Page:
Skip to main content
Article
When simplifying life is not so bad: the link between rigidity, stressful life events, and mental health in an undergraduate population
Faculty of Health and Behavioural Sciences - Papers (Archive)
  • Joseph V Ciarrochi, School of Psychology, University of Wollongong
  • Frank P Deane, University of Wollongong
  • Terry Said
RIS ID
12019
Publication Date
1-1-2005
Publication Details

Ciarrochi, J. V., Said, T. & Deane, F. P. (2005). When simplifying life is not so bad: the link between rigidity, stressful life events, and mental health in an undergraduate population. British Journal of Guidance and Counselling, 33 (2), 185-197.

Abstract

Decades of research have generally shown that being more rigid is associated with poorer mental health. We investigated whether all aspects of what has been termed “rigidity” are harmful. In particular, we hypothesized that the desire for simple structure (DSS) will not be associated with poor mental health, and in some cases might be associated with better mental health. In contrast, the intolerance of uncertainty (IU) was hypothesized to be associated with a wide range of indices of poor mental health. We also hypothesized that people high in IU would be less resilient in the face of stressful life events. Results across two cross-sectional surveys (N=240; N=331) supported our hypotheses. DSS was associated with less hopelessness, whereas IU was associated with more depression, anxiety, stress, suicidal ideation, and hopelessness. In addition, moderational analysis supported the hypothesis that IU magnifies the adversive effect of stressful life events on depression, anxiety and hopelessness. IU was more strongly related to the negative indices of well-being than to the positive index of life satisfaction. The implications of these findings for cognitive behavioural therapy practice are discussed.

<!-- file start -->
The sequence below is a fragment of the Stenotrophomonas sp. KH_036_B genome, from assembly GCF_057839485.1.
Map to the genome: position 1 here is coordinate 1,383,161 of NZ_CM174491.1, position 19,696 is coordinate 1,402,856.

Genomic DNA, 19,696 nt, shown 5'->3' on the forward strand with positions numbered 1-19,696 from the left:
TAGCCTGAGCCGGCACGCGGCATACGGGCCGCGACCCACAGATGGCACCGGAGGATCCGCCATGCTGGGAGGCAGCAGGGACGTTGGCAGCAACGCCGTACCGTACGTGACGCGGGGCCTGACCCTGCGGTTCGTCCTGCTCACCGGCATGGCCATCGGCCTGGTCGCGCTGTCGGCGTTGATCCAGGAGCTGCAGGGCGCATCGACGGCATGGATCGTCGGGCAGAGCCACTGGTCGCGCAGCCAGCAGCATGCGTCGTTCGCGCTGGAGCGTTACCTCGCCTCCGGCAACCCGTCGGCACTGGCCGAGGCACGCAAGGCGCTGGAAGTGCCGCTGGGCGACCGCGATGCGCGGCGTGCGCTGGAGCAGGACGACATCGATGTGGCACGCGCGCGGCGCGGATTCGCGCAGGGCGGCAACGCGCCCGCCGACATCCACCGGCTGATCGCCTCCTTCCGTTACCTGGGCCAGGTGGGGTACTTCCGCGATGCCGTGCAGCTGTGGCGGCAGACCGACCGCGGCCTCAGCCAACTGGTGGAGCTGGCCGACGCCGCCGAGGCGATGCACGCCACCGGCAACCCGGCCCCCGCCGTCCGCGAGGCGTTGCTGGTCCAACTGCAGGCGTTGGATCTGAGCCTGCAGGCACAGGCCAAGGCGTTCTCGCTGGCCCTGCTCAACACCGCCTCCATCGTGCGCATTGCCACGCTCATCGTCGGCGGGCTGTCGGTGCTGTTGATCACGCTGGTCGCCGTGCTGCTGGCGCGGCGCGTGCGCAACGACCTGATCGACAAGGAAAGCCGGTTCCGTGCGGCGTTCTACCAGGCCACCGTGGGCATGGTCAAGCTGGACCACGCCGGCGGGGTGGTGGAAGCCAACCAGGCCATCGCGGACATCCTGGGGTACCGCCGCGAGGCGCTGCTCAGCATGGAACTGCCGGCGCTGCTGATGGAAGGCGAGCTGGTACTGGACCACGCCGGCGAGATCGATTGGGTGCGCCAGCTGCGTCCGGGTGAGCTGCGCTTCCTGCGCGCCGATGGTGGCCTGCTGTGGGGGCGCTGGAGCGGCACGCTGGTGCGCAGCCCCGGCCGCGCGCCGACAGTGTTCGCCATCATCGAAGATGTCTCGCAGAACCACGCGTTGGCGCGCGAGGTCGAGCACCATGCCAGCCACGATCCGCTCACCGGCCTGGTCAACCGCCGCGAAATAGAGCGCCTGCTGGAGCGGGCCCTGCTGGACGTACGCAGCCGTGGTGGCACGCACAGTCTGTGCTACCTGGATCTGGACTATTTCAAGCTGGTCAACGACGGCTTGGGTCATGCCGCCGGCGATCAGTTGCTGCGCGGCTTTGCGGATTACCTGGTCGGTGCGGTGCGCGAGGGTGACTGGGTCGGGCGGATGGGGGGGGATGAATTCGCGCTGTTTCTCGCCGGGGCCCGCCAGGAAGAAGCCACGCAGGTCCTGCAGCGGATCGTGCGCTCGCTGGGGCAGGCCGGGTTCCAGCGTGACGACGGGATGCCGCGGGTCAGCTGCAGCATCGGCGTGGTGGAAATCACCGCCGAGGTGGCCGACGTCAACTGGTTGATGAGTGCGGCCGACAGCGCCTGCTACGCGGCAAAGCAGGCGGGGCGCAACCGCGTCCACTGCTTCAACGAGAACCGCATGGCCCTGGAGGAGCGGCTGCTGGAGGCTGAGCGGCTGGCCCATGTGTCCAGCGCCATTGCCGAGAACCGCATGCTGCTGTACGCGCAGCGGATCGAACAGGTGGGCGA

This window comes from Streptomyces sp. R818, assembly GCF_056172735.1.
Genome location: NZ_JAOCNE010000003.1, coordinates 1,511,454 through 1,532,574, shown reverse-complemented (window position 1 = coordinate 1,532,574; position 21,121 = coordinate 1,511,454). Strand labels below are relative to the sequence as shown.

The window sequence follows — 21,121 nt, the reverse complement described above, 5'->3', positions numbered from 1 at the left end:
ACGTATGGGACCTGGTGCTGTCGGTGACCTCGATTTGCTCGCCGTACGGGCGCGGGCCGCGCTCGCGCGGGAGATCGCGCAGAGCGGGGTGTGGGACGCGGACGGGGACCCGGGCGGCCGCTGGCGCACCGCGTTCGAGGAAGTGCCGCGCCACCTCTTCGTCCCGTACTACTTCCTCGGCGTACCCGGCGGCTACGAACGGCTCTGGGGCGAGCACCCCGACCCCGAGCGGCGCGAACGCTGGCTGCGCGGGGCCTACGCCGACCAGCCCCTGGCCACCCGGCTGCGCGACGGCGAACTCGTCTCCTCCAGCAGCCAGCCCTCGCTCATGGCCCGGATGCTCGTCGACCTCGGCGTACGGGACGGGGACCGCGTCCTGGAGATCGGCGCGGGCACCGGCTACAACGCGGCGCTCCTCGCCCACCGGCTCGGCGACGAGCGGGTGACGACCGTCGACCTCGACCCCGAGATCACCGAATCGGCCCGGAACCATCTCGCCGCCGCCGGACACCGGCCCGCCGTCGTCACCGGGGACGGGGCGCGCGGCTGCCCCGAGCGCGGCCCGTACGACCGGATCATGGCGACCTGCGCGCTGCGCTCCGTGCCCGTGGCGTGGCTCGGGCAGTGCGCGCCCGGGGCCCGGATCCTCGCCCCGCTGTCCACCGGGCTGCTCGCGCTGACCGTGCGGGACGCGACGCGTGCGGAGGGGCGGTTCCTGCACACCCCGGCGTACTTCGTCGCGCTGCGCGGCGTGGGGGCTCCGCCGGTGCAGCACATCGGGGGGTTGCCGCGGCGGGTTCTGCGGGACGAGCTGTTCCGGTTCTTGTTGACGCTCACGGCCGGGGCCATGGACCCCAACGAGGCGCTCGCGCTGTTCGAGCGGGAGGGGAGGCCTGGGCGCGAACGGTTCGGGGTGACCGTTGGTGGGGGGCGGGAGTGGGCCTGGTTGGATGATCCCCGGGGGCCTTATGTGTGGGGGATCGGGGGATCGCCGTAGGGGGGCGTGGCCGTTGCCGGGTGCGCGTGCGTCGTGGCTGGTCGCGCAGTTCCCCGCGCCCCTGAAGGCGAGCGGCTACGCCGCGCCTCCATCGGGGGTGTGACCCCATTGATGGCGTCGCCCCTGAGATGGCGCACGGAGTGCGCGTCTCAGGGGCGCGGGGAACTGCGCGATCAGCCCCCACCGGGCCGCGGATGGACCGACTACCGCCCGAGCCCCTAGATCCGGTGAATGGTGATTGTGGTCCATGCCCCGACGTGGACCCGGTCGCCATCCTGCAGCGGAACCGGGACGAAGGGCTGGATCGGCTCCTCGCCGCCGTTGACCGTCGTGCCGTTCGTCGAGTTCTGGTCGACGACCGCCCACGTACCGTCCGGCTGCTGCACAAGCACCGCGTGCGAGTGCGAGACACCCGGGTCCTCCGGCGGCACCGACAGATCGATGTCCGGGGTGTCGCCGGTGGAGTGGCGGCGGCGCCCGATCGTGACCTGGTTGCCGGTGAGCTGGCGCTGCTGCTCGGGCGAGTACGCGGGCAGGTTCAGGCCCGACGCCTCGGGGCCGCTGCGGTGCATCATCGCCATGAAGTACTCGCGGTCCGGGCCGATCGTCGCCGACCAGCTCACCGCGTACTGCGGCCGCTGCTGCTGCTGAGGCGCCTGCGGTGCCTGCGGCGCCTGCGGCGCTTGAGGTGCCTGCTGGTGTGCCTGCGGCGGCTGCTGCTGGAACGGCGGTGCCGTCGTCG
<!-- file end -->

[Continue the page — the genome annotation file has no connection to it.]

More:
Citation Information
Joseph V Ciarrochi, Frank P Deane and Terry Said. "When simplifying life is not so bad: the link between rigidity, stressful life events, and mental health in an undergraduate population" (2005) p. 185 - 197
Available at: http://works.bepress.com/fdeane/115/